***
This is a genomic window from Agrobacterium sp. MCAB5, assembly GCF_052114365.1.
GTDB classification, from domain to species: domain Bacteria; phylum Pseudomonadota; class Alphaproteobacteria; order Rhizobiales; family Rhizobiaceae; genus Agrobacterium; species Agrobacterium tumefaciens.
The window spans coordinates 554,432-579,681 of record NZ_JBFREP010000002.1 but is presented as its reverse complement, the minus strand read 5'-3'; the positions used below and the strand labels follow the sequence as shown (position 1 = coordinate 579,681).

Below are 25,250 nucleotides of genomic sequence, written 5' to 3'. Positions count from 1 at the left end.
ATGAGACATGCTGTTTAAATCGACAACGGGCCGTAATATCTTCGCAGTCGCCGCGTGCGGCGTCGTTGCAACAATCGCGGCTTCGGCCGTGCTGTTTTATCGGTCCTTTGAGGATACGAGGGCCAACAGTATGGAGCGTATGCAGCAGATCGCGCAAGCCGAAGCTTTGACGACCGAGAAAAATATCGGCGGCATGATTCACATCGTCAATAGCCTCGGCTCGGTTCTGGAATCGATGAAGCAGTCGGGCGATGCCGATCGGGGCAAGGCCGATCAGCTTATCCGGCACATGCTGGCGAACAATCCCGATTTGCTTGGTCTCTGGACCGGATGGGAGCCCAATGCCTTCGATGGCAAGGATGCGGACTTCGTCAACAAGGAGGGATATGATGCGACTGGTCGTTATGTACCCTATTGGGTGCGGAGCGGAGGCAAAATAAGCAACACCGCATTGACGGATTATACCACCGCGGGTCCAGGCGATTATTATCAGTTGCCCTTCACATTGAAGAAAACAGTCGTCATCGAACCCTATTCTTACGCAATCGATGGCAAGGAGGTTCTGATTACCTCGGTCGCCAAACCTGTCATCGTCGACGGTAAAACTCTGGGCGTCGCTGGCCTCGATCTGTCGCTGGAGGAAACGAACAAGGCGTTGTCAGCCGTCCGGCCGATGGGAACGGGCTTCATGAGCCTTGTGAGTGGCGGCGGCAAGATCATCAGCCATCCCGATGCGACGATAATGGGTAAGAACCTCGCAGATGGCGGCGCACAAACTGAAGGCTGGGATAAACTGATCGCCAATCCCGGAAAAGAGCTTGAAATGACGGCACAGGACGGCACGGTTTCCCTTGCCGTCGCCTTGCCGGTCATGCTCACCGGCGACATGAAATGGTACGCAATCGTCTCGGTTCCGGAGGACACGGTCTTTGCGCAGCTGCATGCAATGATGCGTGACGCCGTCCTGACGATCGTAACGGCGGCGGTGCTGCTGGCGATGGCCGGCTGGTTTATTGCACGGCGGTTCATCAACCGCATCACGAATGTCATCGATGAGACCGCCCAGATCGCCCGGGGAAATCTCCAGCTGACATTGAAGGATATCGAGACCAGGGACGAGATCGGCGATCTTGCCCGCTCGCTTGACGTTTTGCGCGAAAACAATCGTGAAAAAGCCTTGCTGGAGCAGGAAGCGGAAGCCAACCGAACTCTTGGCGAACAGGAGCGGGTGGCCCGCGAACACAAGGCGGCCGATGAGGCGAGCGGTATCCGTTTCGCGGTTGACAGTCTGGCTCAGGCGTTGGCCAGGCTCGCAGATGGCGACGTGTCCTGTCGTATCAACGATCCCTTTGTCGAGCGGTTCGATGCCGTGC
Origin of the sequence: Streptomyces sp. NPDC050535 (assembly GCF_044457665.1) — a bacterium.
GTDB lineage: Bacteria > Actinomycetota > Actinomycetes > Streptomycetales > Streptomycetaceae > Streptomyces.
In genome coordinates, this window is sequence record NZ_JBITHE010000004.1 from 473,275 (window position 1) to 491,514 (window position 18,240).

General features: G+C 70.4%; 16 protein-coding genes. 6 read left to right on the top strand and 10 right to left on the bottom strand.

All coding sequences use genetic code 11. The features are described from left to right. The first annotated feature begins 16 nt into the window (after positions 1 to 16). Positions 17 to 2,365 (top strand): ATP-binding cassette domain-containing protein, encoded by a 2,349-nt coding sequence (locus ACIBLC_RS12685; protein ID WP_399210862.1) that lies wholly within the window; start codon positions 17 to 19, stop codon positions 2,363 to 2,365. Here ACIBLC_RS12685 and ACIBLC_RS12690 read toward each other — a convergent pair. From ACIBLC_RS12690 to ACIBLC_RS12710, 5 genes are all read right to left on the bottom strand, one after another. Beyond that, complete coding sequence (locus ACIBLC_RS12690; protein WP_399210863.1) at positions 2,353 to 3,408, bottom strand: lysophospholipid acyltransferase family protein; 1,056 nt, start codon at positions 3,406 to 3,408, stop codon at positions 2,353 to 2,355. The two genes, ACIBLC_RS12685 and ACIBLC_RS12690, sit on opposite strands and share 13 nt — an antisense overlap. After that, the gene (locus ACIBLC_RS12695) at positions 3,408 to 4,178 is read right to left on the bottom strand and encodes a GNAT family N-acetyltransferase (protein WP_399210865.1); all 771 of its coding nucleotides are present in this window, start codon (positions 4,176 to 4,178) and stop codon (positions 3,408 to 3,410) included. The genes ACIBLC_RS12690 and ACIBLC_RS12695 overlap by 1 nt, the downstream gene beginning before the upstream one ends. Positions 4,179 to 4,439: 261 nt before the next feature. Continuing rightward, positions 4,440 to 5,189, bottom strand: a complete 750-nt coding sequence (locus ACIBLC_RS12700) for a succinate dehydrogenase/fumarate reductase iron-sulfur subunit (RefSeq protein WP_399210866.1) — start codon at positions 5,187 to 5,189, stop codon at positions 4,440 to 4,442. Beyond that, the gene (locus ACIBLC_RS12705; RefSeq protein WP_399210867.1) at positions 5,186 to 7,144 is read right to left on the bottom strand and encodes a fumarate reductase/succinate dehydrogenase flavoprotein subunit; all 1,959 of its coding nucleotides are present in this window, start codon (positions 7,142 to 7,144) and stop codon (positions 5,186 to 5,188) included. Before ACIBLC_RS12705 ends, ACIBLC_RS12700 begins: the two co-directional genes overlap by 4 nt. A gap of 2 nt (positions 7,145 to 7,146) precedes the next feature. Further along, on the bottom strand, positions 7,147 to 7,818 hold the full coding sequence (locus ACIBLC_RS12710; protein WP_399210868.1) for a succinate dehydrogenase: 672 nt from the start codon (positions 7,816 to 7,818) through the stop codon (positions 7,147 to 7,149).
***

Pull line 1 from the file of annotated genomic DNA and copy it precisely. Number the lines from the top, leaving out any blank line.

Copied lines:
This is a genomic window from Agrobacterium sp. MCAB5, assembly GCF_052114365.1.